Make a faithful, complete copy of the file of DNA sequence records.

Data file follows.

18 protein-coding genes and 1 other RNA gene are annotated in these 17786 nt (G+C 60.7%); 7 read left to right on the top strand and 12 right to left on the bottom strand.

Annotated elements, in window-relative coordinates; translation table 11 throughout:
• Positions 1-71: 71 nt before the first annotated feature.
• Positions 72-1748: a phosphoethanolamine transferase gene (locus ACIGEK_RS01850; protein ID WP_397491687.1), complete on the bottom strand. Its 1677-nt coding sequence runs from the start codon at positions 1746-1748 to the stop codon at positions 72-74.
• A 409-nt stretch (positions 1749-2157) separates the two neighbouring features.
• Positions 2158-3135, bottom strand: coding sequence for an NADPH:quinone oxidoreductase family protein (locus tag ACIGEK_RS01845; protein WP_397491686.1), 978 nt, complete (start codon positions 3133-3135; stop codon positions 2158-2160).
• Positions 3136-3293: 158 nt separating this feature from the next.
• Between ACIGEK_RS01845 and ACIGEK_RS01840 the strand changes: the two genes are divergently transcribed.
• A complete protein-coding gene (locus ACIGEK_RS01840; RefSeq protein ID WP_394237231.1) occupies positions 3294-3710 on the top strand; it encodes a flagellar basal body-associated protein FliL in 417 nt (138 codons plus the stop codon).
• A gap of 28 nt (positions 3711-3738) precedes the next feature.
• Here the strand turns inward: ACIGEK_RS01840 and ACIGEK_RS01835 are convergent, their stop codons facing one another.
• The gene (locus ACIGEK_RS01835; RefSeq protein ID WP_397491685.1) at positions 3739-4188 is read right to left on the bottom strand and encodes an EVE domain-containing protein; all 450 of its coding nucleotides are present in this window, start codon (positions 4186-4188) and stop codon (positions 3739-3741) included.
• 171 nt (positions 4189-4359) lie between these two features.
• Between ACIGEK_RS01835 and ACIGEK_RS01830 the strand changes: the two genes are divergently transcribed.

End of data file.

18 protein-coding genes and 1 other RNA gene are annotated in these 17786 nt (G+C 60.7%); 7 read left to right on the top strand and 12 right to left on the bottom strand.

Annotated elements, in window-relative coordinates; translation table 11 throughout:
• Positions 1-71: 71 nt before the first annotated feature.
• Positions 72-1748: a phosphoethanolamine transferase gene (locus ACIGEK_RS01850; protein ID WP_397491687.1), complete on the bottom strand. Its 1677-nt coding sequence runs from the start codon at positions 1746-1748 to the stop codon at positions 72-74.
• A 409-nt stretch (positions 1749-2157) separates the two neighbouring features.
• Positions 2158-3135, bottom strand: coding sequence for an NADPH:quinone oxidoreductase family protein (locus tag ACIGEK_RS01845; protein WP_397491686.1), 978 nt, complete (start codon positions 3133-3135; stop codon positions 2158-2160).
• Positions 3136-3293: 158 nt separating this feature from the next.
• Between ACIGEK_RS01845 and ACIGEK_RS01840 the strand changes: the two genes are divergently transcribed.
• A complete protein-coding gene (locus ACIGEK_RS01840; RefSeq protein ID WP_394237231.1) occupies positions 3294-3710 on the top strand; it encodes a flagellar basal body-associated protein FliL in 417 nt (138 codons plus the stop codon).
• A gap of 28 nt (positions 3711-3738) precedes the next feature.
• Here the strand turns inward: ACIGEK_RS01840 and ACIGEK_RS01835 are convergent, their stop codons facing one another.
• The gene (locus ACIGEK_RS01835; RefSeq protein ID WP_397491685.1) at positions 3739-4188 is read right to left on the bottom strand and encodes an EVE domain-containing protein; all 450 of its coding nucleotides are present in this window, start codon (positions 4186-4188) and stop codon (positions 3739-3741) included.
• 171 nt (positions 4189-4359) lie between these two features.
• Between ACIGEK_RS01835 and ACIGEK_RS01830 the strand changes: the two genes are divergently transcribed.